So many who read this are like Elisha. We’re plowing fields day in and day out. We’re waiting on God to come get us and put us into full time ministry. We’re waiting on God to give us the green light. But as we put our hands to the plow each day, it’s easy to begin to wonder if God has forgotten us or if we ever heard Him in the first place. We look at the calendar and wonder, “How much longer, God?” We start thinking the “what if’s” and “how come’s”. Our faith can weaken in the times that it’s intended to grow stronger.
If we aren’t doing the things it takes to grow our faith while we are plowing, how will we ever do it when we aren’t? God uses the times of preparation to grow our faith, to increase our prayer life and to build our trust in Him. He expects us to be people of prayer while we plow. He expects us to plant seeds in people who are already doing ministry. He expects us to be ministering to people around us before he instructs us to minister to the masses. We have to prove to Him that we can be faithful in the little things while we are plowing before He can trust us with more.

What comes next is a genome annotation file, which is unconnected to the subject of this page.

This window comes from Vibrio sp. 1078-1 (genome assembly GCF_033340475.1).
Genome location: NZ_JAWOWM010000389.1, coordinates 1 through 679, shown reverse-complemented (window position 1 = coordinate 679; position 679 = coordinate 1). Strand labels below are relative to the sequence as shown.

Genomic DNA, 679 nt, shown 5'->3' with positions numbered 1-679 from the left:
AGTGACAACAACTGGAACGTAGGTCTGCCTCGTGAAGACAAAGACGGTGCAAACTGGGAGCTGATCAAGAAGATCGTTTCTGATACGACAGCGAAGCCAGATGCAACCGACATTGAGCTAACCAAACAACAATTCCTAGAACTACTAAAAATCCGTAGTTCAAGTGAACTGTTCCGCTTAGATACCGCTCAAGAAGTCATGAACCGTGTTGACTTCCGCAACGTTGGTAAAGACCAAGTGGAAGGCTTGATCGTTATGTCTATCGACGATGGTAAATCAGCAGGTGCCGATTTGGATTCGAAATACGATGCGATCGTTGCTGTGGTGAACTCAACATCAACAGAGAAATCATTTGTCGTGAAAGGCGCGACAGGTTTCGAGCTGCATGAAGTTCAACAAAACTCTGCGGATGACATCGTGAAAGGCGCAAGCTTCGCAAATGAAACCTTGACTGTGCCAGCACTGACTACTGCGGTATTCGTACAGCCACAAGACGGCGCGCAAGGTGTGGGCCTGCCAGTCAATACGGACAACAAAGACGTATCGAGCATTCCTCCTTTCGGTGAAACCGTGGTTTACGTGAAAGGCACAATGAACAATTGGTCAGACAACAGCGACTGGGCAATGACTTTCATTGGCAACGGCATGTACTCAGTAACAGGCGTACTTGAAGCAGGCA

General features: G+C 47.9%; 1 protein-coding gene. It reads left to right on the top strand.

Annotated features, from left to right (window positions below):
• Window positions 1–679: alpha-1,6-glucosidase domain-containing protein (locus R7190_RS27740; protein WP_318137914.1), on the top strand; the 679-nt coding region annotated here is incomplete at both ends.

If you are plowing today and are waiting for the cloak to be thrown over you, don’t lose heart. This time of plowing and preparation is essential to your growth and necessary for you to be able to perform later. God has not left you in a field and forgotten you. Be a person of prayer while you are plowing. Build up your faith now that when you have to really walk by faith, you have a sufficient amount. Keep your eyes open and be ready for God’s tap to put you in. Be ready to walk away from the plow and to step into that life of faith at any moment. Until then, keep plowing.